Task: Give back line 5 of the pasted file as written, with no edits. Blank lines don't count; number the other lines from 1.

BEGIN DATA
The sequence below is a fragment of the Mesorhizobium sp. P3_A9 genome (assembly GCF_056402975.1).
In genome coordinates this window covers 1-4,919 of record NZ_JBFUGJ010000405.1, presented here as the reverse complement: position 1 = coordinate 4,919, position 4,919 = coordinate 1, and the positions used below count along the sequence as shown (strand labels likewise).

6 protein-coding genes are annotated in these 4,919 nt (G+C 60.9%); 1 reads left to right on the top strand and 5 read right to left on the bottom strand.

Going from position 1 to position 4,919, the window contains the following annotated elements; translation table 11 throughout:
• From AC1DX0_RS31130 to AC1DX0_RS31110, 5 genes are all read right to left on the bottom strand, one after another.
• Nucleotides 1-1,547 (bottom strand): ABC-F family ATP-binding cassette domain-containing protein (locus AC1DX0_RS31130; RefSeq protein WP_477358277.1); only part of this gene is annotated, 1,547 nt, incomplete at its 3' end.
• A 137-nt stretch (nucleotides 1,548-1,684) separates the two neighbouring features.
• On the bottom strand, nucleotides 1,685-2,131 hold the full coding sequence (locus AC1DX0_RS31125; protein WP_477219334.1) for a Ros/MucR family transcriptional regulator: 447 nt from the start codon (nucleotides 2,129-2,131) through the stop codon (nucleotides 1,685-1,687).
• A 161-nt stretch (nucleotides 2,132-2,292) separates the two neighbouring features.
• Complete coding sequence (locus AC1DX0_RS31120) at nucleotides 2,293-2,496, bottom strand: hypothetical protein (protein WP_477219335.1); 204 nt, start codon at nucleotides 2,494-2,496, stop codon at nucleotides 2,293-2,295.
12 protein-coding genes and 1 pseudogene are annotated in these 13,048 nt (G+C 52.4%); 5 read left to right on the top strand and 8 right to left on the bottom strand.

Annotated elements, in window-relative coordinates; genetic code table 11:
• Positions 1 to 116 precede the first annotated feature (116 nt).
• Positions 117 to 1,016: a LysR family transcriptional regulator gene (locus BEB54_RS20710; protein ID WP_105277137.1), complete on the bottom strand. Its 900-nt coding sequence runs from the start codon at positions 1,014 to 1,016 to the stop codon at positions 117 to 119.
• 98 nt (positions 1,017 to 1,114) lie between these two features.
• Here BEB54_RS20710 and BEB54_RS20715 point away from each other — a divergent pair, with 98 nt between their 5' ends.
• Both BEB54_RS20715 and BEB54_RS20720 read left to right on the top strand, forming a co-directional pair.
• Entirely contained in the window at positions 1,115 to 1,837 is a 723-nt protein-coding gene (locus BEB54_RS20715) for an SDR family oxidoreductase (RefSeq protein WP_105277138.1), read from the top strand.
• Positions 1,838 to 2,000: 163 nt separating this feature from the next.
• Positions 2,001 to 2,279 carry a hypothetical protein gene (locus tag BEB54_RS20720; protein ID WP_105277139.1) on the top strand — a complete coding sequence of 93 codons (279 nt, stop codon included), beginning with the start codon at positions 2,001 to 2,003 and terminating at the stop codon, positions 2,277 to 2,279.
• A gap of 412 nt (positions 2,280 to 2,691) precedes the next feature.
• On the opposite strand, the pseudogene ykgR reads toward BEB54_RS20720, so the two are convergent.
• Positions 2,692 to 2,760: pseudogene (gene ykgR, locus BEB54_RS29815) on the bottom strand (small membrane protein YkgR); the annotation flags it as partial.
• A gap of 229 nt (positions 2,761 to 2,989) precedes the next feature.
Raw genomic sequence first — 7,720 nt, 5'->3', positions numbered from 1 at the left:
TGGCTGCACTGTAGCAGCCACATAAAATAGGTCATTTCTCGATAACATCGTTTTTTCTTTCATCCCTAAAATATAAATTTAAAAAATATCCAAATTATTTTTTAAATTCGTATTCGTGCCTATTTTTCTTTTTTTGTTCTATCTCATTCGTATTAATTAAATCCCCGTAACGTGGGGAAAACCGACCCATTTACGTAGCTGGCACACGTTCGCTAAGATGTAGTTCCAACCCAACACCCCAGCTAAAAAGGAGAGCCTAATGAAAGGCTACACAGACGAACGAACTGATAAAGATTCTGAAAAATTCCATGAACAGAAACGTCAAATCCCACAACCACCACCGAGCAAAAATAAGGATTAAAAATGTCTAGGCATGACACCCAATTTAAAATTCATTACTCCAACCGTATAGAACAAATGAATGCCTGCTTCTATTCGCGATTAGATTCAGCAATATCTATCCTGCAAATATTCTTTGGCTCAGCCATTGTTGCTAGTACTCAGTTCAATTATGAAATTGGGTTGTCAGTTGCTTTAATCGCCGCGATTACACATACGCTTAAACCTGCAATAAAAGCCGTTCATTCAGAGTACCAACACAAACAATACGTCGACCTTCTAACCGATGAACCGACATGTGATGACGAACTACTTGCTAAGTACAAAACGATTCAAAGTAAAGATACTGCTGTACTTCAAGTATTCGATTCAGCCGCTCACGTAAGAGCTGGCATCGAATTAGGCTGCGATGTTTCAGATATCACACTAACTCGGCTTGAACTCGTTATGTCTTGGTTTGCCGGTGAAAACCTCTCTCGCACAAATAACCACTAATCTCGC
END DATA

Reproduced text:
• From AC1DX0_RS31130 to AC1DX0_RS31110, 5 genes are all read right to left on the bottom strand, one after another.